“Bart Got a Room”
It can be argued that there are only a handful of unique ideas that form the basis of all stories and, consequently, all movies. If that is the case, then it’s not so much the story you tell, as how you tell it. And that is where “Bart Got a Room” really shines.
For high-school senior Danny Stein, the most important dilemma in his life is not where he will be ranked in his graduating class, or what colleges he should apply to; it’s getting the best possible date to the prom.
Danny’s best friend Camille (played with effortless charm by Alia Shawkat, of TV’s “Arrested Development”) would be an excellent, and willing, choice, but Danny can’t get over the notion that there’s someone “better” waiting for him. As Danny’s search becomes more frantic, it begins to mirror the plight of his own parents, recently separated and trying to make their own way through the tangled jungle of dating. One thing seems certain: looking for love never gets any easier.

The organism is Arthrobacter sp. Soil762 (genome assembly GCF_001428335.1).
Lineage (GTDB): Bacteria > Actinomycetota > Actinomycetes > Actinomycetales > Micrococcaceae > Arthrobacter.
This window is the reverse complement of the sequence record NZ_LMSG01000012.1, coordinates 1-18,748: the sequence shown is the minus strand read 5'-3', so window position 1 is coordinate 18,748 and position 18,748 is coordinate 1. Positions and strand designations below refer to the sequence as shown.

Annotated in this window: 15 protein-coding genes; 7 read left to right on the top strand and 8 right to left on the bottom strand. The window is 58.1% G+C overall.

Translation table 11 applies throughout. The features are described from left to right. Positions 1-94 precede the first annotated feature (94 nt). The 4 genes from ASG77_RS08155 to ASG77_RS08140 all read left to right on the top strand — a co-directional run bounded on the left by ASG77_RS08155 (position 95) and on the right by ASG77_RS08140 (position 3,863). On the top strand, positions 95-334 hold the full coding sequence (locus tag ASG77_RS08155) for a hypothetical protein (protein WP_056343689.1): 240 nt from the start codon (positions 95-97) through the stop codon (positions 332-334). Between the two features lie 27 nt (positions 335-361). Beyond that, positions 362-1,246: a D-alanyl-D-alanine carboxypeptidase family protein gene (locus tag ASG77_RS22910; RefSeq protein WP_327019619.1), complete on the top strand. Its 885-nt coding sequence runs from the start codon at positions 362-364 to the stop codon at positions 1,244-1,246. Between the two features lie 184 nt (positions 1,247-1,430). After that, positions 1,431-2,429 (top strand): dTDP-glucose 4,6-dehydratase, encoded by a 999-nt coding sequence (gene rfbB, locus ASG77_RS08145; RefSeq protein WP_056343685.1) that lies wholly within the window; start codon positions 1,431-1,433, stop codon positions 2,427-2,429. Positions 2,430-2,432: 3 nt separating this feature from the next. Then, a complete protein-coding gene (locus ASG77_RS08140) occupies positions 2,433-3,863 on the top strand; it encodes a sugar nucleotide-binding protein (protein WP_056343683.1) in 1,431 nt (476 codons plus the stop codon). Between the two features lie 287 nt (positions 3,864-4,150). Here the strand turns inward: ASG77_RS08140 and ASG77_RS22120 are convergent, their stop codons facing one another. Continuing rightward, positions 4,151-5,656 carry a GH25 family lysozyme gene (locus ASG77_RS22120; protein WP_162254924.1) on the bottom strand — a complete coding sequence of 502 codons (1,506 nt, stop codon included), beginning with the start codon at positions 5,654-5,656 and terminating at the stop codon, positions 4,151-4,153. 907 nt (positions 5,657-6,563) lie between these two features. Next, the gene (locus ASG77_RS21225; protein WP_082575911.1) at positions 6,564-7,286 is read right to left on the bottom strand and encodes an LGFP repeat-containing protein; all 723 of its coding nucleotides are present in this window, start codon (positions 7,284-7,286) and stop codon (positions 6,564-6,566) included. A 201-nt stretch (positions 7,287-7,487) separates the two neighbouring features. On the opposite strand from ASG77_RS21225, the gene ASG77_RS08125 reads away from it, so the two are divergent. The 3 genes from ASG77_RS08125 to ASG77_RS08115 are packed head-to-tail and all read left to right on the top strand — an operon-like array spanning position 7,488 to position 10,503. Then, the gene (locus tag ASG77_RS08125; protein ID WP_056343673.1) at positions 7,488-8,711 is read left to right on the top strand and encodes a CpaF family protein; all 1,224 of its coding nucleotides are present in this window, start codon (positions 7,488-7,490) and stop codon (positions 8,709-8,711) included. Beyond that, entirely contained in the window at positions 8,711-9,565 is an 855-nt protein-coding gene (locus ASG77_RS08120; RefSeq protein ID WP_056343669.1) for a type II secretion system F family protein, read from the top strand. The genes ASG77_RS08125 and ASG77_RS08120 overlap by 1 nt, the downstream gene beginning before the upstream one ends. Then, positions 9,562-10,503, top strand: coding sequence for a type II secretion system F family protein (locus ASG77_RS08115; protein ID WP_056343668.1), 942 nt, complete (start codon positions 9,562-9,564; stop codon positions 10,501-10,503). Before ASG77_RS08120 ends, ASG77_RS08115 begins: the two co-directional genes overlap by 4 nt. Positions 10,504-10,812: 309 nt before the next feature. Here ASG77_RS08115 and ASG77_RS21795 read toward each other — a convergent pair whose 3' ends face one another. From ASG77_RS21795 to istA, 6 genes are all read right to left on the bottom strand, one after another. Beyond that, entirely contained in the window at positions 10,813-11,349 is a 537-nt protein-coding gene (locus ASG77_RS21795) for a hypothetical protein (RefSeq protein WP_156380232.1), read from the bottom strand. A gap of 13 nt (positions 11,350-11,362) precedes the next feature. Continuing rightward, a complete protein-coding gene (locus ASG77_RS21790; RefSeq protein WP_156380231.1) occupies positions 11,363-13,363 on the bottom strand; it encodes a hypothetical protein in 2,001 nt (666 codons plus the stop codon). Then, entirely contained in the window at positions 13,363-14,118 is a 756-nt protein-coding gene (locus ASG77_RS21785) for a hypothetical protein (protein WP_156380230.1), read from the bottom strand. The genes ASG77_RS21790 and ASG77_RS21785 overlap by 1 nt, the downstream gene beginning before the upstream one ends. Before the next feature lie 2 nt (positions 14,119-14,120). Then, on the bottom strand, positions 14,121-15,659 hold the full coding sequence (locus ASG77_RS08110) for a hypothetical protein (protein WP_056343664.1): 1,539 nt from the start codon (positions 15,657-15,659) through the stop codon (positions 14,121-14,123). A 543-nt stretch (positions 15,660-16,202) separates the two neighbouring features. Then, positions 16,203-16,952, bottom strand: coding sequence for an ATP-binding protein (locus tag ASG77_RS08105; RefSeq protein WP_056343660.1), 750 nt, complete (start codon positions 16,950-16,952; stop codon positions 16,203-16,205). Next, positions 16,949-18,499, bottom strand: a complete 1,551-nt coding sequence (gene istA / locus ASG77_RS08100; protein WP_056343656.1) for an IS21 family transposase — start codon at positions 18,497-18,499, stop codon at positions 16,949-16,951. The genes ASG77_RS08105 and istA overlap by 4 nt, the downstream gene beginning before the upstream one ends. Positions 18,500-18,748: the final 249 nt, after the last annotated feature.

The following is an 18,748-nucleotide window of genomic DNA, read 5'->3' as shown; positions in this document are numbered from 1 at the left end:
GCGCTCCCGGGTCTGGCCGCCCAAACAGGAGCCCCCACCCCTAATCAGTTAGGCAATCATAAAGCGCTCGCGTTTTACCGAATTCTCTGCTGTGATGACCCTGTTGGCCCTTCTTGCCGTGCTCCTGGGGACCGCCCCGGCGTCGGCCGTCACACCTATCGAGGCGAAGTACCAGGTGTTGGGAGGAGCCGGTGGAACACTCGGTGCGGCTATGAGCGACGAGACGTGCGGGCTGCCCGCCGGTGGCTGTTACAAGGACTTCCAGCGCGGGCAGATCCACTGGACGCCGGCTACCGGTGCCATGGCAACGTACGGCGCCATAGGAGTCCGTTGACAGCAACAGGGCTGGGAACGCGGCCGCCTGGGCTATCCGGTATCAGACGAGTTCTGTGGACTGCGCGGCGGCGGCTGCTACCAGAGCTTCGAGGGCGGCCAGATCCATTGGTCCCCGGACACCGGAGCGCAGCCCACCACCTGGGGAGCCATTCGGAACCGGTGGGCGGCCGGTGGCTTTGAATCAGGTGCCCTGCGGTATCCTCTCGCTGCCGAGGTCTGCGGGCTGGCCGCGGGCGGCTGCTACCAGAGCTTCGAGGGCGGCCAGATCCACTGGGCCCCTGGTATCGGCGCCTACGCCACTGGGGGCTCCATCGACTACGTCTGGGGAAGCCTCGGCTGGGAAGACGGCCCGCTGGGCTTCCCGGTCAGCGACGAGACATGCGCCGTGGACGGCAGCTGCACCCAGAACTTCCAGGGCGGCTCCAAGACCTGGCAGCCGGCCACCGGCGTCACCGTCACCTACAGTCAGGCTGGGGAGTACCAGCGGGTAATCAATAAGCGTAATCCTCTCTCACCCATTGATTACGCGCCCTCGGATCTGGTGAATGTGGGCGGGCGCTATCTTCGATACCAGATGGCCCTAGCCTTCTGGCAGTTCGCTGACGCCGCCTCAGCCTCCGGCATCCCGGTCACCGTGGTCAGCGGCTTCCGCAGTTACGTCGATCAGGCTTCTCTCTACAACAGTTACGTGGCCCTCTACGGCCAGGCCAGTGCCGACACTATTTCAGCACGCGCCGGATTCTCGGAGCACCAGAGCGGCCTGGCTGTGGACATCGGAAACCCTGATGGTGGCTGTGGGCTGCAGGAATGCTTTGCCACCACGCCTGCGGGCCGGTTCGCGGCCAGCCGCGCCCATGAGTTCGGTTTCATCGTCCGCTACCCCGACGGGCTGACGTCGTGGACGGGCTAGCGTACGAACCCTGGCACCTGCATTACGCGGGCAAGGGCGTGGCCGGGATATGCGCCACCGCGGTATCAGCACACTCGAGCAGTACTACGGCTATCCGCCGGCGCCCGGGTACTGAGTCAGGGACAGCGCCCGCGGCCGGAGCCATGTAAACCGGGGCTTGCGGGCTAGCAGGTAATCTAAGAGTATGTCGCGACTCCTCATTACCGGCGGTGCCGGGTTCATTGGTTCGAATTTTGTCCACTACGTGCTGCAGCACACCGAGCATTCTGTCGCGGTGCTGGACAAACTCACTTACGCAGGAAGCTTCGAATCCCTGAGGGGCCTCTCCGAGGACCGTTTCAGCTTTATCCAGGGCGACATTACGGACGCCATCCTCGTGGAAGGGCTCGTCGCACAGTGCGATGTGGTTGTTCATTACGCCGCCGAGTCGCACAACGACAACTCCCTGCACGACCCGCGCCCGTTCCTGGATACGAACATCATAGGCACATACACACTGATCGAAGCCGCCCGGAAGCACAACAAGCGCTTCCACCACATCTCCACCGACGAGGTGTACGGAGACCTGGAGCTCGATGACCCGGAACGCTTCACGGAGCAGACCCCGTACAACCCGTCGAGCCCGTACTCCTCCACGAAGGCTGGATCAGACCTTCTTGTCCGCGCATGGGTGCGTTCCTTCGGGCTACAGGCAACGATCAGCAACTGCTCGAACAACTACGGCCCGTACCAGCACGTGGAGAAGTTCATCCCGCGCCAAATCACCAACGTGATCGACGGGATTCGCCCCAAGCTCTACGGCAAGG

Though this material has been done to death in countless films that came before, and will certainly form the basis for countless films yet to come, “Bart Got a Room” manages to throw some unexpected twists and surprises into the mix — the result of which is a film that stands out from the pack. Earthy and realistic in the way that only really good low-budget films can be, Bart glows with good-natured warmth that makes it a joy to watch.
A quirky and low-key comedy, it features enough hilarious situations and wonderful performances (particularly the always-great William H. Macy, as Danny’s clueless father) that it may just be the perfect sweet treat for a movie-night with friends or a special someone.
“Bart Got a Room”
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Achievements (July 20)
The following people were recognized in the Joplin Globe for the following achievements.
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